The records library organizes the digitization of speeches by members of Parliament into small documents with an average of 50 pages each. The library represents each page individually so that when a user submits a query, the individual page where an expression occurs can be quickly located. This methodology was also applied in the JSTOR Online Archive. 1 The structure is similar to the structure of the original paper documents, an extremely important feature that curtails user rejection of the system.

One system objective is to allow the display of pages in either text mode or original format. This feature requires storing every page simultaneously in two formats. The library stores the image files in TIFF bitone with CCITT Group 4 compression. The library stores the text files in HTML, extending them with extra information so that the system can handle each file again as a whole after individual pages have been accessed. The extra information also helps maintain the relationship between text and image files. To facilitate such relationships, developers use the Dublin Core Metadata Initiative 2 set of qualifiers to add a set of metadata fields to each page.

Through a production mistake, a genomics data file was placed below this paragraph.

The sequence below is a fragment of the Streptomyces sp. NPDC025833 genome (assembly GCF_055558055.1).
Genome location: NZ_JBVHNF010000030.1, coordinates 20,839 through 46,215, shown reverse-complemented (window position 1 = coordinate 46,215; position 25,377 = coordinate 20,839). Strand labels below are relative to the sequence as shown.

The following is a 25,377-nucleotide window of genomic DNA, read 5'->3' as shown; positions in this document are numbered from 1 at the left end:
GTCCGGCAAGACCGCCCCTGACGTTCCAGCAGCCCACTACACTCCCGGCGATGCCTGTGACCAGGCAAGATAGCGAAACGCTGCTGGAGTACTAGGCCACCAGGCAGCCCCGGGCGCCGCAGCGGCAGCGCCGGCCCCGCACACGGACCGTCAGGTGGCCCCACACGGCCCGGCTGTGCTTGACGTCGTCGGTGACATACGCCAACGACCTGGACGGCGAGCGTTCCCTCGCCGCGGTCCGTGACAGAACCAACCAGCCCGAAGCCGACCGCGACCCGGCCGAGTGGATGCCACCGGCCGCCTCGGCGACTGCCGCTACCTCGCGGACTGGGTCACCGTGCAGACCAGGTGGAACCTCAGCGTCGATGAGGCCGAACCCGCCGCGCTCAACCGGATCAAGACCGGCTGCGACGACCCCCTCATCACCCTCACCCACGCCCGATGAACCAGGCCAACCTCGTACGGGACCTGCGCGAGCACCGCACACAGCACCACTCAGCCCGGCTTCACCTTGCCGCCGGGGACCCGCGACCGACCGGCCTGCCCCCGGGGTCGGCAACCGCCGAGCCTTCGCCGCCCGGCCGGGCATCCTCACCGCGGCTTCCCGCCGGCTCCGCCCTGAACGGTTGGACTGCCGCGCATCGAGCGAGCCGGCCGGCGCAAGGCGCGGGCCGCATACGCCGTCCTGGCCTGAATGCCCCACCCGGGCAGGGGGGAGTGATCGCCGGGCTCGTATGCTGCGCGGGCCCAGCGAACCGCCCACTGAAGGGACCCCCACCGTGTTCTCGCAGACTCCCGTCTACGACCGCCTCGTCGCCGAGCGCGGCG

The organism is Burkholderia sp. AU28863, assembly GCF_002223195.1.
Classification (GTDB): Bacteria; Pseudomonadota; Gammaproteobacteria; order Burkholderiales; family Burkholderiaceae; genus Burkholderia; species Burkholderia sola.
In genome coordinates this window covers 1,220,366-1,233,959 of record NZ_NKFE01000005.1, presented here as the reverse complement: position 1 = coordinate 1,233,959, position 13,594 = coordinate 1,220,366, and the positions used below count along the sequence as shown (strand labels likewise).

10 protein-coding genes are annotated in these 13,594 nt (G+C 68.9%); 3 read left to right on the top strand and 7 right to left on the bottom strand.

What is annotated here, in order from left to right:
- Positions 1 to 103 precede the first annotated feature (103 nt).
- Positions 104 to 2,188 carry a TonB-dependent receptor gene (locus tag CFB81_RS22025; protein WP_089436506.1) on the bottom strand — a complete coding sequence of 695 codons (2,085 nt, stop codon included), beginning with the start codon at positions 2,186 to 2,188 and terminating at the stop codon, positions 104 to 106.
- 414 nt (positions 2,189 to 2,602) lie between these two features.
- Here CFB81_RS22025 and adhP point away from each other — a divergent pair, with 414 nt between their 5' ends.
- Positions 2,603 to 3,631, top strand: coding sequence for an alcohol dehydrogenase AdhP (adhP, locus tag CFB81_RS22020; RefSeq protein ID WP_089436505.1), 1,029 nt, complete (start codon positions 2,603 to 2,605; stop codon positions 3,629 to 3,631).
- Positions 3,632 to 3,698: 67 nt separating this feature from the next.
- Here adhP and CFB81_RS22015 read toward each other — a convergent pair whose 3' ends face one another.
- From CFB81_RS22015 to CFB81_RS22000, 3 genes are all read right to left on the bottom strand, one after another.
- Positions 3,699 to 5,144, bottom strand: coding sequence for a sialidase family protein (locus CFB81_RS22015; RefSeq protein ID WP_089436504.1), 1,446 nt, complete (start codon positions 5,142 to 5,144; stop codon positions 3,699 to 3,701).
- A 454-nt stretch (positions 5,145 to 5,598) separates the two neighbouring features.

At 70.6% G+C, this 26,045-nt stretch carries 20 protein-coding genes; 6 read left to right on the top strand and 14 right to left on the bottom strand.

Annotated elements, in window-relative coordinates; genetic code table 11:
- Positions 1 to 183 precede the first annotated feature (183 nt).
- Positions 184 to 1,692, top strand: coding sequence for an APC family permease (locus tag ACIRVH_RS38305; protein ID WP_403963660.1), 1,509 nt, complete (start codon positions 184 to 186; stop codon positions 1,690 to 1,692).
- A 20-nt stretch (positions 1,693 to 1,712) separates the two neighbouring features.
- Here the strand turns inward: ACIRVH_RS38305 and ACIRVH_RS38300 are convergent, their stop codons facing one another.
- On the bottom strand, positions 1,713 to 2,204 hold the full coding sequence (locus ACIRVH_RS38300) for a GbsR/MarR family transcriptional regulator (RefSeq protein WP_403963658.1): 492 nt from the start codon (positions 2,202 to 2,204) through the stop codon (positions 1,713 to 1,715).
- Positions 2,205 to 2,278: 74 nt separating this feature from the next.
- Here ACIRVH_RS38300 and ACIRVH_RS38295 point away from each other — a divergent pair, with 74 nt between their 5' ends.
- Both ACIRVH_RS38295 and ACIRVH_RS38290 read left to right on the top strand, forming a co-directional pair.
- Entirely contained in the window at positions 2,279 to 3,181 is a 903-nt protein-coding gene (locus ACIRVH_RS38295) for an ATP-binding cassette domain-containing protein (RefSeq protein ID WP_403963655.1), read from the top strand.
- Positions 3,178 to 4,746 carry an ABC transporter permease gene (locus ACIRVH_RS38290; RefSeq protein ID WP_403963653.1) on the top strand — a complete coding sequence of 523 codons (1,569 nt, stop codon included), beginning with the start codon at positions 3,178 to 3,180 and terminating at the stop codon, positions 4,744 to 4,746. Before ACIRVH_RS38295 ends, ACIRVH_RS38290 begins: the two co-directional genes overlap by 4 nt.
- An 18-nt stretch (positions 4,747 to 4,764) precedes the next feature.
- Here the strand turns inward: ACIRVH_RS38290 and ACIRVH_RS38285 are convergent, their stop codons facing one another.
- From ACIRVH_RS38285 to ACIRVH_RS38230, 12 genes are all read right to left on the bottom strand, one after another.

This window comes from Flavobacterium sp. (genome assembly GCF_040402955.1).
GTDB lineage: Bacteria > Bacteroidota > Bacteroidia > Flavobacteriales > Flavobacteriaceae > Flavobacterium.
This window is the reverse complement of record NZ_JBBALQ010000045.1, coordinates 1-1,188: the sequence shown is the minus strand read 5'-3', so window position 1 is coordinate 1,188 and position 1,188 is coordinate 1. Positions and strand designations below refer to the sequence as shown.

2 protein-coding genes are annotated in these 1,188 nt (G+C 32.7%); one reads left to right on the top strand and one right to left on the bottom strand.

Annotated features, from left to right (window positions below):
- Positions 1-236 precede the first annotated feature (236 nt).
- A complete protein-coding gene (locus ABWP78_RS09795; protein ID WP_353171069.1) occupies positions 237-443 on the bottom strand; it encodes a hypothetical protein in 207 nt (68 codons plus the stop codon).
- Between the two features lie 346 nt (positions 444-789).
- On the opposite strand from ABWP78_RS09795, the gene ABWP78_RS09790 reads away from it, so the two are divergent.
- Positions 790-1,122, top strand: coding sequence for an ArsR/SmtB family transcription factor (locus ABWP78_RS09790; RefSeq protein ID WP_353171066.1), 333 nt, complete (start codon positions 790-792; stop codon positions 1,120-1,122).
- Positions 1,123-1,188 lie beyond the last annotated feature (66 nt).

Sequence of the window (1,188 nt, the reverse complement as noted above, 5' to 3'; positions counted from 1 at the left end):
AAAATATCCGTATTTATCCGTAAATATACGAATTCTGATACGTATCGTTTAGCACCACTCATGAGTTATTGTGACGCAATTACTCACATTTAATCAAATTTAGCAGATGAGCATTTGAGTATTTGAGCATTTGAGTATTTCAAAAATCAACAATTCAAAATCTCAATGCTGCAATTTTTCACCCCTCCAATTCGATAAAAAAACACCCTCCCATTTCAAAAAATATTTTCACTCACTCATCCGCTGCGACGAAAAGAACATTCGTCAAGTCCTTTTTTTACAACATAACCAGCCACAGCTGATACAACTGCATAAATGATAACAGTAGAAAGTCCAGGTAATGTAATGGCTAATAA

The system implementation is still in progress. Further system design modifications will likely be implemented after records of the parliamentary sessions are placed online and when the digitization of the gray literature surrounding these records begins.

ReferencesS.W.ThomasK.AlexanderandK.Guthrie"Technology Choices for JSTOR Online Archive,"Computer,Feb.1999,pp. 60-65."Dublin Core Qualifiers,"July2000,


This work is supported by the National Science Foundation under grants 9972883-EIA, 9983249-EIA, and 9974255-IIS; ARO/EPRI under grant WO8333-02; a State of Indiana 21st Century Research and Development fund grant; and grants from HP, IBM, Intel, NCR, Telcordia, and Walmart.


About the Authors

Ahmed K. Elmagarmid is a professor of computer sciences at Purdue University. His research interests include digital government, data quality, and video databases and multidatabases and their applications in telemedicine. He received a PhD in computer science from Ohio State University. He is a senior member of the IEEE. Contact him at
William J. McIver Jr. is a senior scientist in the Scholarly Technology Group at Brown University. His research interests include social informatics, digital government, telemedicine, and advanced database applications. He received a PhD in computer science from the University of Colorado. He is a member of the IEEE Computer Society, the IEEE, the ACM, and Computer Professionals for Social Responsibility. Contact him at